For Romney, 15% of the stories studied were favorable, 38% were unfavorable and 47% were mixed-a differential toward negative stories of 23 points.

During the study, Obama enjoyed a differential that was more than 100% more favorable than Romney.  Further, Obama took a “positive coverage” score that was 26% better than Romney received all while Romney suffered 26% more negative coverage.

Looking back, the numbers don’t really surprise me.  I’ve accepted a sense of the bias in the media and have come to accept and adjust for that bias as I flip through my channels.

And speaking of flipping through channels, how did the “liberal channel” compare against the “conservative channel?”

Not even close:

Fox gave Obama 100% better coverage than MSNBC gave Romney.  As far as the negatives, MSNBC was 54% more negative towards Romney than Fox was towards Obama.  In other words, Fox was less negative and more positive towards Obama than MSNBC was towards Romney.

Faux News indeed.

But how about the other outlets?

Two of the three main networks were pretty consistent in their coverage of the two candidates.  The one exception is ABC with a decided pro-Obama slant.  Notice that NBC actually nets out in favor of Romney by virtue of 2 points to the good in the positive coverage.

In the end, the media carries a bias for the liberal candidate.  This was as true in 2012 as it was in 2008.  This shouldn’t be a surprise to anyone, just a reminder that a grain of salt needs to be applied when watching news coverage of the events of the day.

Oh, and as a reminder of media bias from a report in 2004, a measure of various outlets:

Fox News was the 5th most centrist news outlet and was only 1 of 2 conservative news sources on the list.

Which Poll Was The Most Accurate

Immediately following the election, Fordham University published a ranking of the pollsters based on their accuracy in predicting the 2012 Presidential election.  Their results:

1. PPP (D)*
1. Daily Kos/SEIU/PPP*
3. YouGov*
4. Ipsos/Reuters*
5. Purple Strategies
6. YouGov/Economist
11. Angus-Reid*
12. ABC/WP*
13. Pew Research*
13. Hartford Courant/UConn*
15. Monmouth/SurveyUSA
15. Politico/GWU/Battleground
15. FOX News
15. Washington Times/JZ Analytics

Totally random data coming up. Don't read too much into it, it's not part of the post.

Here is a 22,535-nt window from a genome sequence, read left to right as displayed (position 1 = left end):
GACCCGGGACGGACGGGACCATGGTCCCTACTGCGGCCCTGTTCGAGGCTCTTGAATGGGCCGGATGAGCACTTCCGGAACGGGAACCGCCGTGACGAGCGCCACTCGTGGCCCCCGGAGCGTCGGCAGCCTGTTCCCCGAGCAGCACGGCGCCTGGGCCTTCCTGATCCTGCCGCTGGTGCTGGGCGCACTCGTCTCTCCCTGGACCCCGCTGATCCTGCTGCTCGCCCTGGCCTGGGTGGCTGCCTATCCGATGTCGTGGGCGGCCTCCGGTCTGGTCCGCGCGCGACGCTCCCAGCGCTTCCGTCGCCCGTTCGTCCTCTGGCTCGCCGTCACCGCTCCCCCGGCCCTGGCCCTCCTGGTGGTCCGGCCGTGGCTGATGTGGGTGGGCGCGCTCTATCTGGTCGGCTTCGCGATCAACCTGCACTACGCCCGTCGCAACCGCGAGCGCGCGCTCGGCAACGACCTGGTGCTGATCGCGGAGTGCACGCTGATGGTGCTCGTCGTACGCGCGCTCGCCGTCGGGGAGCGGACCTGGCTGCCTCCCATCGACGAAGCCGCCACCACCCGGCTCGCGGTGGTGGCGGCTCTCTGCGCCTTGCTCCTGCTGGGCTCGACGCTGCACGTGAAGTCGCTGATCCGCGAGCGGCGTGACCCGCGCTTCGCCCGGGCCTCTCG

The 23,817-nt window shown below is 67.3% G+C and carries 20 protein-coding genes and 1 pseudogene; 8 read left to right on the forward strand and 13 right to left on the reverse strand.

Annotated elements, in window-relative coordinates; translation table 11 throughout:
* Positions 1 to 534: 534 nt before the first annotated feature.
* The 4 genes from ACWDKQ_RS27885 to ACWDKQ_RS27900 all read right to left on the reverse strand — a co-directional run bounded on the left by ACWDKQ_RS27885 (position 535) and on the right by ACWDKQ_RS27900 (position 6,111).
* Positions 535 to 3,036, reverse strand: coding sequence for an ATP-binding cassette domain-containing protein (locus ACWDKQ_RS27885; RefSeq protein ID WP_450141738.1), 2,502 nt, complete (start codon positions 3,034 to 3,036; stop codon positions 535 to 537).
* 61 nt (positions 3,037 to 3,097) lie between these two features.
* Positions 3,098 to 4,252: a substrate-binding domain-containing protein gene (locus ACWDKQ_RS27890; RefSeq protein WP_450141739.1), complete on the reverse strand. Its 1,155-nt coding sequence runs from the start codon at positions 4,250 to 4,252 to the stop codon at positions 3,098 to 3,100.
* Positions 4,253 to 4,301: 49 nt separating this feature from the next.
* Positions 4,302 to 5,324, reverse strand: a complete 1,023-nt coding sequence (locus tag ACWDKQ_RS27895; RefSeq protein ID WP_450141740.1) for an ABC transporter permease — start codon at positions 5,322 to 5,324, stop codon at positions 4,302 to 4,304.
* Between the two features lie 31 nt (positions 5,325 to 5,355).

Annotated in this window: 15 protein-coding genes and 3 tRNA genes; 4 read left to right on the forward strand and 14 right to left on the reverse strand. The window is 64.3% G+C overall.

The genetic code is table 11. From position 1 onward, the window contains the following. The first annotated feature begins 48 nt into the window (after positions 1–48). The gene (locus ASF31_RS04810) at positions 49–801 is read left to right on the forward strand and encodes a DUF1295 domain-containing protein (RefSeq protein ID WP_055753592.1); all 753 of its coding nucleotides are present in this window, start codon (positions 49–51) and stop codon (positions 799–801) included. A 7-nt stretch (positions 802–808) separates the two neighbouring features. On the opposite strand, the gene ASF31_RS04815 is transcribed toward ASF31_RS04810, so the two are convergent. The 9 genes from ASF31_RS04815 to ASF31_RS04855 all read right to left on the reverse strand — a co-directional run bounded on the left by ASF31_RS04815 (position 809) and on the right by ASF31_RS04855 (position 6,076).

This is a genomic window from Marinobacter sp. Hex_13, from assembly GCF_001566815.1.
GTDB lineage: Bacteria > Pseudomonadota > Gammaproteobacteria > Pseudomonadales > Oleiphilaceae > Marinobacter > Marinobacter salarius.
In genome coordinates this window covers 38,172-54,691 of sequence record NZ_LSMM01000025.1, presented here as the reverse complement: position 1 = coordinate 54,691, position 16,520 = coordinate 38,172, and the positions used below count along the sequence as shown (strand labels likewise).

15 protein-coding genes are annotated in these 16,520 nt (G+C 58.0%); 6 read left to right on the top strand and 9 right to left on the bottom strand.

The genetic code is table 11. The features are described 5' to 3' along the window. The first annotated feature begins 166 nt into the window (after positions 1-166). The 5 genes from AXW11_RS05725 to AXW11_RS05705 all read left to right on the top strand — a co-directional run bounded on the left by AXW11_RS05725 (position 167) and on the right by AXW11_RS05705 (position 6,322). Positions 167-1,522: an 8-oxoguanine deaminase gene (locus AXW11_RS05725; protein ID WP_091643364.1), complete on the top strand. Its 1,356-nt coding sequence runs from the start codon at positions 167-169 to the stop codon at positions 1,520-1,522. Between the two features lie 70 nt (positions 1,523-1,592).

15. Newsmax/JZ Analytics
15. American Research Group
15. Gravis Marketing
23. Democracy Corps (D)*
24. Rasmussen
24. Gallup
26. NPR
27. National Journal*
28. AP/GfK

At the top of the list is PPP, the polling outfit here in North Carolina.  At the bottom sat AP/GfK.

The real talk of the town is the rankings of two prominent pollsters; Gallup and Rasmussen.  These are the big guys, the heavy hitters.  Rasmussen especially given their republican bias.

However, with my new found respect for all things 538 I couldn’t help but notice Nate Silver’s analysis:

The guys at the bottom are kinda the same, we see Rasmussen and Gallup.  But where Fordham had them tied, we see Rasmussen significantly more accurate than Gallup.  And at the top?  Where Fordham had PPP, Nate has them at a more pedestrian 15th, a mere 5 slots ahead of Rasmussen.

What does this mean?

I don’t know.  Maybe it means that we’re all subject to the whims of political gamesmanship.  That it’s more important for my side to be right than it is for my ideas to be better.  Maybe the lesson is that there’s a market for such crap.

Or maybe it’s that we don’t know.  And that’s why we play the game.

I Wonder What The Chance Nate Silver Would Assign To This

Here are some mind blowing numbers:

It’s one thing for a Democratic presidential candidate to dominate a Democratic city like Philadelphia, but check out this head-spinning figure: In 59 voting divisions in the city, Mitt Romney received not one vote. Zero. Zilch.